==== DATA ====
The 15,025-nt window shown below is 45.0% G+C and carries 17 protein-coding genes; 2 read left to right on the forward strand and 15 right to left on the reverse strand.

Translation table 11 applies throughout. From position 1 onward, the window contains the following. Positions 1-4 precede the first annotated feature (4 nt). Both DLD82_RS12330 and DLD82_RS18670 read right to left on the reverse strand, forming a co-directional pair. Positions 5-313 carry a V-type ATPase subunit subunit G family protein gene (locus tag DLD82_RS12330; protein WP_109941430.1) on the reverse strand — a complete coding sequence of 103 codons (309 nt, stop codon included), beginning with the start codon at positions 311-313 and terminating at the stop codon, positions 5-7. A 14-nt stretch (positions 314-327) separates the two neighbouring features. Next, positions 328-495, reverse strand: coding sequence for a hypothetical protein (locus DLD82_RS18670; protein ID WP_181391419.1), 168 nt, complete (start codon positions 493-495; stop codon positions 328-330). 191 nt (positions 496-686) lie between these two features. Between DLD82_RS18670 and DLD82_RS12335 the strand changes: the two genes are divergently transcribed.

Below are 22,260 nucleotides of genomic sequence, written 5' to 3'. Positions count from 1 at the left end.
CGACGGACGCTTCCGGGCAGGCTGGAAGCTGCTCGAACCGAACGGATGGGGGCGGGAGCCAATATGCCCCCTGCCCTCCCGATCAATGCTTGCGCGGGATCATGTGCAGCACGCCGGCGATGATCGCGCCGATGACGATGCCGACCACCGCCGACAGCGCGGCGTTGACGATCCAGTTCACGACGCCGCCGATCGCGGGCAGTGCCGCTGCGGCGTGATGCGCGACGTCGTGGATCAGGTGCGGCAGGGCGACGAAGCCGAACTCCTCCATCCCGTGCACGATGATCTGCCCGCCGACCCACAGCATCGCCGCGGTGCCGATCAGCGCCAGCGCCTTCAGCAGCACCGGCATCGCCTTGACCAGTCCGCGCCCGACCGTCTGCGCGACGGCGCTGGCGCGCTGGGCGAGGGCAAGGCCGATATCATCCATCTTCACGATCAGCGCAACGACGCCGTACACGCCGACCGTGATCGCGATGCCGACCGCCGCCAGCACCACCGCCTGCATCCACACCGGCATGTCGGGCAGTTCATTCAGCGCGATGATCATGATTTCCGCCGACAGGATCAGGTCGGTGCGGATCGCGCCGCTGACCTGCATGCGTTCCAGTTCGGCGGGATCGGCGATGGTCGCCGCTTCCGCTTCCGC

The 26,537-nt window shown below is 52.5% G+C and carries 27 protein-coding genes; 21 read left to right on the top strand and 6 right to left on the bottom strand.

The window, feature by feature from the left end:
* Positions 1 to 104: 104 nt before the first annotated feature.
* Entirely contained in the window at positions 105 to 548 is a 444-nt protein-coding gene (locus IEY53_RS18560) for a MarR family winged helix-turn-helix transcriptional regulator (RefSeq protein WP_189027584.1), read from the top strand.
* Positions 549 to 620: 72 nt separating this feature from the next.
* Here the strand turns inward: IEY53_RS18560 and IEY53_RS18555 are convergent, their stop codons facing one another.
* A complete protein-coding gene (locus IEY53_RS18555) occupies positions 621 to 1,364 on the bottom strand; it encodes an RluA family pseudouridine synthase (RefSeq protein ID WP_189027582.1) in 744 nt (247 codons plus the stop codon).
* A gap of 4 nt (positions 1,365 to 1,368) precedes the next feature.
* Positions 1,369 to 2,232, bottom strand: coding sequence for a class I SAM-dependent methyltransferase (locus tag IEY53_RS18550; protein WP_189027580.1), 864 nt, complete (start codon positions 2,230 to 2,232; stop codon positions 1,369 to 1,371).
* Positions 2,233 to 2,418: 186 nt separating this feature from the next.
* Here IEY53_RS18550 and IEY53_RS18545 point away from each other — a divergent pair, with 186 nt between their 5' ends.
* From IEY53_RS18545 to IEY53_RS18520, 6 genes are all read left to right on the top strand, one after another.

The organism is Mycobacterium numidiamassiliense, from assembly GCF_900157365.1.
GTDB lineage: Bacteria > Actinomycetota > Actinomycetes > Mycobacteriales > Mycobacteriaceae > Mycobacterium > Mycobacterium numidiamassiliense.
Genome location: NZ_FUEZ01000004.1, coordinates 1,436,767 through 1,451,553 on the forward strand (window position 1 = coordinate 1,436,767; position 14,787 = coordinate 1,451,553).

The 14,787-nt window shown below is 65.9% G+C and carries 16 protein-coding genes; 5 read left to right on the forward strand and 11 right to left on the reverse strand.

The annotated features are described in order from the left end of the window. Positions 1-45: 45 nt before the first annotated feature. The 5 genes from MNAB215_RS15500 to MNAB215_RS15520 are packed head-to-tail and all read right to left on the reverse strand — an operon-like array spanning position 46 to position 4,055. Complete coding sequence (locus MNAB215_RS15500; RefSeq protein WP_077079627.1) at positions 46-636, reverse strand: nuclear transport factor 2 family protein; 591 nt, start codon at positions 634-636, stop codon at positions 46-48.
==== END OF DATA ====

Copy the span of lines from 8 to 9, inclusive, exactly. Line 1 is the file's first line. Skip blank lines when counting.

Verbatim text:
* Entirely contained in the window at positions 105 to 548 is a 444-nt protein-coding gene (locus IEY53_RS18560) for a MarR family winged helix-turn-helix transcriptional regulator (RefSeq protein WP_189027584.1), read from the top strand.
* Positions 549 to 620: 72 nt separating this feature from the next.